House Maintenance Requirement is a term used in finance, particularly in brokerage, to refer to the minimum equity amount that a margin account holder must maintain in the account after making a margin trade or purchase. Here are a few examples that can help illustrate the concept:1. Charles Schwab: Charles Schwab, a well-known financial services company, has a house maintenance requirement in place. If at any moment, the equity in a client’s margin account drops below the firm’s maintenance requirement due to market fluctuation or other reasons, clients would receive a margin call requiring them to either deposit more funds or securities into their account, or sell some of their current securities to meet the requirement.2. TD Ameritrade: TD Ameritrade is another major brokerage that has a house maintenance requirement for their margin accounts. Similar to Charles Schwab or any other brokerages, they will issue a margin call if their clients fail to meet the preset requirement, which can be satisfied by depositing more cash or selling a portion of their holdings.3. GameStop Trading Frenzy: House maintenance requirement became a household term when Robinhood, a popular investment app, unexpectedly placed trading restrictions on GameStop and other stocks in January 2021. The app’s unprecedented volume of trades and volatility caused a tenfold increase in Robinhood’s deposit requirements at its clearinghouse. The required amount went from $178 million to $1.4 billion, pushing Robinhood to raise their house maintenance requirement in response.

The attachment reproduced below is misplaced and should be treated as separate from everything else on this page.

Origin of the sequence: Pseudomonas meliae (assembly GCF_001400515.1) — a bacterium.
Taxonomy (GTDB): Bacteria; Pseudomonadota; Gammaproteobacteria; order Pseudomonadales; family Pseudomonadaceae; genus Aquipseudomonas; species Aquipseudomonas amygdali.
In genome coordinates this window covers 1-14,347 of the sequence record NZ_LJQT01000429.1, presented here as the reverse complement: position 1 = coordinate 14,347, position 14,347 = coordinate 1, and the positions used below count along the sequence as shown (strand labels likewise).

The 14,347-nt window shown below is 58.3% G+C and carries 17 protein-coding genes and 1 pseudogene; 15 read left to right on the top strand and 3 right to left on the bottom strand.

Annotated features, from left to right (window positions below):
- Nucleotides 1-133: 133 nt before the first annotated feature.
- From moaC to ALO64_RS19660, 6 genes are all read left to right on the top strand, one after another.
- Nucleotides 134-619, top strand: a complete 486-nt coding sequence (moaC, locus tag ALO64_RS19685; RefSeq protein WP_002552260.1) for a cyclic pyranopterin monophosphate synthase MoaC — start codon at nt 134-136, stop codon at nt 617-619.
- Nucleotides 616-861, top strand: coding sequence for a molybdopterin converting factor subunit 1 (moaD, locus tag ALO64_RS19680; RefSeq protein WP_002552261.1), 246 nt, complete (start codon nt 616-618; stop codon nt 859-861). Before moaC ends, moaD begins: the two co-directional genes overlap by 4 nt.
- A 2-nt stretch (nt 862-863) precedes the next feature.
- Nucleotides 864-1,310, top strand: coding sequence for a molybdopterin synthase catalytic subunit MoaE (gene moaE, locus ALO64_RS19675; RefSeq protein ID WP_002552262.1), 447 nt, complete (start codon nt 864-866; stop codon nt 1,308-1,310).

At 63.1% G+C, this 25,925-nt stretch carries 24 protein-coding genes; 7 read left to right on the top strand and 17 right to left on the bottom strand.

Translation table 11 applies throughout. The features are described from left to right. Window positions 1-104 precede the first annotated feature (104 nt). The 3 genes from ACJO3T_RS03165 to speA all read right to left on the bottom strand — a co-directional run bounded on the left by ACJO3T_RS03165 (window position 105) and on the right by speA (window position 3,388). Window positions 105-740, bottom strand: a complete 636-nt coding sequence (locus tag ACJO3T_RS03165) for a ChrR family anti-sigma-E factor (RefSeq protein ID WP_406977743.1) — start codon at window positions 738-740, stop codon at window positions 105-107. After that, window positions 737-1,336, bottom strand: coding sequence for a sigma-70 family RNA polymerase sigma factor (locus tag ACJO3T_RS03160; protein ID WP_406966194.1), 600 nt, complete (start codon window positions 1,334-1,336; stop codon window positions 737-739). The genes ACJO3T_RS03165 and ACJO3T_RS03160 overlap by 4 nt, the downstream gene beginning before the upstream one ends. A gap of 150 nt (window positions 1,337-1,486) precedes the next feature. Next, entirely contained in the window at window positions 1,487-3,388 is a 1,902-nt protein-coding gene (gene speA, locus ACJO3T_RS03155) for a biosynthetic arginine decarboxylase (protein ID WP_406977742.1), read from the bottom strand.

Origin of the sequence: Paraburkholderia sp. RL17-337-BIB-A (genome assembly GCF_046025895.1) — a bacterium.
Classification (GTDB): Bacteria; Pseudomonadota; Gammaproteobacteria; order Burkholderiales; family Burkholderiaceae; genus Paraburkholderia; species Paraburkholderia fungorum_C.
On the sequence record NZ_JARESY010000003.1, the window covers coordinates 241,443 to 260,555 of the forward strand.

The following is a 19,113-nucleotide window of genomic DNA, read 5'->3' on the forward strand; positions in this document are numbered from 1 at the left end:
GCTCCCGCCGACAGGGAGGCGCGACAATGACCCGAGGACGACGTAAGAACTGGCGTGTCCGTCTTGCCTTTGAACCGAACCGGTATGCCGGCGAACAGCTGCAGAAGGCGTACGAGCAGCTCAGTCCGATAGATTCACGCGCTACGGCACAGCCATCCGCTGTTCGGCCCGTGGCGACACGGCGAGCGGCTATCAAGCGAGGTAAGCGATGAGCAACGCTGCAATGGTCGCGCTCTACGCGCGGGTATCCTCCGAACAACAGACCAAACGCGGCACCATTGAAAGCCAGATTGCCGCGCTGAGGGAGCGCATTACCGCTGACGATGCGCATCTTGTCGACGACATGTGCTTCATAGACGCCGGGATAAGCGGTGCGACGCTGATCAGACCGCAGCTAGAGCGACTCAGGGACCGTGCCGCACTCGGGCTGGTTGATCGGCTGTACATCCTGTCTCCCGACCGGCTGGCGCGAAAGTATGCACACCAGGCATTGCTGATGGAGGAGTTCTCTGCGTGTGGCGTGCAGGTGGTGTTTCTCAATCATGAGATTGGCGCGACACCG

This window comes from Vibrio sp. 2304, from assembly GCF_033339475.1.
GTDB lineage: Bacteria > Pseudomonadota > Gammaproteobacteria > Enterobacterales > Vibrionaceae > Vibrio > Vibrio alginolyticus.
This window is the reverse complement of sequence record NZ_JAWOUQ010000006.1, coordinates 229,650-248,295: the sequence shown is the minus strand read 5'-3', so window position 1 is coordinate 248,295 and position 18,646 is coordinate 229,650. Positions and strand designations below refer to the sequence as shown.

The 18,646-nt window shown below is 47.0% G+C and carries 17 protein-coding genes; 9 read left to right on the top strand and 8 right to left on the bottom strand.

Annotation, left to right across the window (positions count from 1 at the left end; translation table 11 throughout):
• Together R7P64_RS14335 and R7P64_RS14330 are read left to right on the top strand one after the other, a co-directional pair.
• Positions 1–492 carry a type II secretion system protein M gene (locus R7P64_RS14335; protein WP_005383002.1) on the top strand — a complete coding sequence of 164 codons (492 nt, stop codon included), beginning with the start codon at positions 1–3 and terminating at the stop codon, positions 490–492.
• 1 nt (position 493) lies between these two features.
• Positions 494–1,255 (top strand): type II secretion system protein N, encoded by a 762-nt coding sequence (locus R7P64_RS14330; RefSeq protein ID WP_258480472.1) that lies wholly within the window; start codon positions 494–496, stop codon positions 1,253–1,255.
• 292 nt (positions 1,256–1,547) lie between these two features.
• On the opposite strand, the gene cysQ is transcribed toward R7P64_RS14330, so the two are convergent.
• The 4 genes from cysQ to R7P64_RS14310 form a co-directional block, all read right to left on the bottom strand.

Frequently Asked Questions(FAQ)